ICC Note: Coaches and teachers at public schools across the United States are dealing with ever-increasing pressure to keep their faith hidden from students and avoid joining students in any kind of religious activity. Football coach Tom Brittain at Tempe Preparatory Academy in Arizona has received a two week suspension from coaching for joining his team in prayer. As one parent put it, referring to a recent incident in professional football in the United States ““Ray Rice gets two games for cold-cocking his fiancé and Tom Brittain gets two games for praying.”
9/25/2014 United States (Christian News) – A high school football coach in Arizona has been suspended for two weeks for joining his team in prayer.
Tom Brittain is the head varsity coach for Tempe Preparatory Academy in Tempe, a state funded charter school. According to reports, Brittain recently asked one of the players on his team to lead the group in prayer, and then joined the team as they thanked the Lord following a winning game.
Headmaster Dr. David Baum suspended Brittain for two games for his participation, asserting that he had violated the so-called separation of church and state.
“He is a man who likes to pray and I don’t object to that,” he told local television station KPHO. “Just, he can’t do that with our students. That’s the only prohibition.”
Baum is standing by his decision to suspend Brittain.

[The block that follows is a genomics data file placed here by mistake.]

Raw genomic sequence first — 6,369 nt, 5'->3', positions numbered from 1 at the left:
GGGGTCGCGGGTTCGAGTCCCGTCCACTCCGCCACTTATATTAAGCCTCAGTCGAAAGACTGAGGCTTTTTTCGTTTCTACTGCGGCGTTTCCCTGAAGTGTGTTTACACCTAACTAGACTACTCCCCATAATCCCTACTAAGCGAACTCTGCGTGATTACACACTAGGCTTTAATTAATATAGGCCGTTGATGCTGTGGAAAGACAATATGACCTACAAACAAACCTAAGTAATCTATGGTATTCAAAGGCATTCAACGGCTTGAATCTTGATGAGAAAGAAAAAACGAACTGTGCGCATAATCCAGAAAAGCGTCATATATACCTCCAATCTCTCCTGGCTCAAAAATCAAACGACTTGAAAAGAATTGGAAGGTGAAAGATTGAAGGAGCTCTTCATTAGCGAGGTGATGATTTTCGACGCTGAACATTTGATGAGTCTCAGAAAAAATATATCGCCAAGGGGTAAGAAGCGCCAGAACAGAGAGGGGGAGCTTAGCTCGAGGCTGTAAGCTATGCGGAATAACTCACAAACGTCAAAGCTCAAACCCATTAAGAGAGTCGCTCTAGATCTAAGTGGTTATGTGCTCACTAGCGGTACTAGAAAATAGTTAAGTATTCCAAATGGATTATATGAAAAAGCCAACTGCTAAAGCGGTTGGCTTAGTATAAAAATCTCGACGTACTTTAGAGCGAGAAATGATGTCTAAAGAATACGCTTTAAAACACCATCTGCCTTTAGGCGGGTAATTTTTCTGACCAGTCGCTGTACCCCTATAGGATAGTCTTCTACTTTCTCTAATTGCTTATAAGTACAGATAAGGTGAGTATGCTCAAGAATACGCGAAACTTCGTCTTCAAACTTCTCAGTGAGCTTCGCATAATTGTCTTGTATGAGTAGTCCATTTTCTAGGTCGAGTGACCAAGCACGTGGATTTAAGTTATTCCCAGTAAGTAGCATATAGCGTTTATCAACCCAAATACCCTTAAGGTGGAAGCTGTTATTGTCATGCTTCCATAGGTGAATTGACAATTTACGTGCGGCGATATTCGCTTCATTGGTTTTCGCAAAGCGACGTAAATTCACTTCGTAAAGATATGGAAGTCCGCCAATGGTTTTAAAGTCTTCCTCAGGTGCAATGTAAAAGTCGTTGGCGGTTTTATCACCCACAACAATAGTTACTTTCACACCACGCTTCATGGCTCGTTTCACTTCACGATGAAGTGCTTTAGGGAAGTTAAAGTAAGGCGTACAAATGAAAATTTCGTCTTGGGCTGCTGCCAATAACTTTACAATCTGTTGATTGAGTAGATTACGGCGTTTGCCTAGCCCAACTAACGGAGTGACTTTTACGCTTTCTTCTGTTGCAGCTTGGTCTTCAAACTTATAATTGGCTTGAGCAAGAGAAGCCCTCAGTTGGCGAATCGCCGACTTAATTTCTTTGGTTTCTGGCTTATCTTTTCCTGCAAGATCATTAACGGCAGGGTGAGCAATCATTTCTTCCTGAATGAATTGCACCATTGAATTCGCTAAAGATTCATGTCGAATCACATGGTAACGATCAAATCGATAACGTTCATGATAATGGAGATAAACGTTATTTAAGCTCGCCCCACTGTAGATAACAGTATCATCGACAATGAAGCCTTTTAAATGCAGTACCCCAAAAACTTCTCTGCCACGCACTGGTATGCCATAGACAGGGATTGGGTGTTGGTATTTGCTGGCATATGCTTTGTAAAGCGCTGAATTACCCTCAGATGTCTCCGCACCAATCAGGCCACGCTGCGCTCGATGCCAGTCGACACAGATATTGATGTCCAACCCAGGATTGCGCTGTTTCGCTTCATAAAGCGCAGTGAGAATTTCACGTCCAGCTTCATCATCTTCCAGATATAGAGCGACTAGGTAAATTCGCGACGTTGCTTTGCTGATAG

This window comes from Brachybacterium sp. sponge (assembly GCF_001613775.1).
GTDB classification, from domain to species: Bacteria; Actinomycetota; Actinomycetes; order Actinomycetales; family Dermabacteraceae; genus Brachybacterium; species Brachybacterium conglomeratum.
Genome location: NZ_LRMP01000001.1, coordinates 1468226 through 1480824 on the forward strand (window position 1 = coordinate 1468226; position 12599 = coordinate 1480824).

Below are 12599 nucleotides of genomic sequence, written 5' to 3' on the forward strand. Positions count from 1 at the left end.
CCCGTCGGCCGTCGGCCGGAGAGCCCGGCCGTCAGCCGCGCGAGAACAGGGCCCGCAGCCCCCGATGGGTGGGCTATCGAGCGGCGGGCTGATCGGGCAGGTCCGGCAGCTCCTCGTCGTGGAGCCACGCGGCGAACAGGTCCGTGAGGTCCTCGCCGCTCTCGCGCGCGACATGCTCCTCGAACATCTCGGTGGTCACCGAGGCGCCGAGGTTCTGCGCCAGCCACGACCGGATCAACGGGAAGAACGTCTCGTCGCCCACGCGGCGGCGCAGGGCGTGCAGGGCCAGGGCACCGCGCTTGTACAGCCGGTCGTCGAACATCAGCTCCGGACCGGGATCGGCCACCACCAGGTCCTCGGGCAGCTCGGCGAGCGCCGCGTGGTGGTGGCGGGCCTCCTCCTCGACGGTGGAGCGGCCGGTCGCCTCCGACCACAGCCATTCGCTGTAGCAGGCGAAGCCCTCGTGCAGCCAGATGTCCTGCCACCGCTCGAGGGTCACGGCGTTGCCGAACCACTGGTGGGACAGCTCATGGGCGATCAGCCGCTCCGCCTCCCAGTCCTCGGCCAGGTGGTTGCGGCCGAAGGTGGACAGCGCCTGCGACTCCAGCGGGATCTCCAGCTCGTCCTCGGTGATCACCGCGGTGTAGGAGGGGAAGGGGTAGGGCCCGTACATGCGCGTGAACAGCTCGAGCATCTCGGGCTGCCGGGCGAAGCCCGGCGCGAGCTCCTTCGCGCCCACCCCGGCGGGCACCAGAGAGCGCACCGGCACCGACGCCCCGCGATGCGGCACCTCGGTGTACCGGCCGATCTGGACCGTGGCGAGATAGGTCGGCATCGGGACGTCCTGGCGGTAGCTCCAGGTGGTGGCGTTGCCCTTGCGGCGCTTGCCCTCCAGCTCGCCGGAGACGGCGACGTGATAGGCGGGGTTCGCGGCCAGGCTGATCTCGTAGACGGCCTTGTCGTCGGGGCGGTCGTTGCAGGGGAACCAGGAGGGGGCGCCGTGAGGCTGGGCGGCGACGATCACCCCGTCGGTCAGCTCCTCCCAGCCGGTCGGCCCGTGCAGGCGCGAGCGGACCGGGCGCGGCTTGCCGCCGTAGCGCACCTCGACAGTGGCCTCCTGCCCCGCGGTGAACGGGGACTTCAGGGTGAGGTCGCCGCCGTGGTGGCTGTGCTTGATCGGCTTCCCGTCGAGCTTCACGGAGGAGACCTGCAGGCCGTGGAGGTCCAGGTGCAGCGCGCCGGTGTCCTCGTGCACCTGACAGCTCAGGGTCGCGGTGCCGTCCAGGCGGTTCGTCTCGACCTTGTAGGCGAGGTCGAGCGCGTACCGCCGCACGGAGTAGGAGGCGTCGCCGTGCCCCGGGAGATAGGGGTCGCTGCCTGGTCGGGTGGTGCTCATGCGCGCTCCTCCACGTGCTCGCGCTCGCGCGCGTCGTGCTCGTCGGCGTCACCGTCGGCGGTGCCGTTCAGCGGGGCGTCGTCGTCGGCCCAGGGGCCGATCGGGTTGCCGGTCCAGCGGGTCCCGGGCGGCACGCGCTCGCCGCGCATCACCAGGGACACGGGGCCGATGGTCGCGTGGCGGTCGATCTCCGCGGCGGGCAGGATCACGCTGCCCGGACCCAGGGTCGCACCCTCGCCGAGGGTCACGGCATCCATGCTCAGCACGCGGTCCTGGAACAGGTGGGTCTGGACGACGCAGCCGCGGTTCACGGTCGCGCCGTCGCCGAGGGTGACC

“I think I preserved the religious freedom of our students, who have to have the liberty to be able to practice or not practice their religion on our campus, without interference by adults,” he said.
But others state that it was wrong for Brittain to be punished over prayer.
“I think it’s outrageous,” area resident Keith Wibel told reporters. “Ray Rice gets two games for cold-cocking his fiancé and Tom Brittain gets two games for praying.”
Wibel was among those who wore a t-shirt and/or brought signs to last week’s homecoming game to show their support for the coach. Wibel’s shirt read “Let Tom Coach.” Students also tied a poster to the stands during the game, which read, “We believe in Coach Brittain.” Personal messages were also written on the poster, such as “I love you. God bless you, coach,” and “Thank you.” Some students drew a cross or shared Scripture.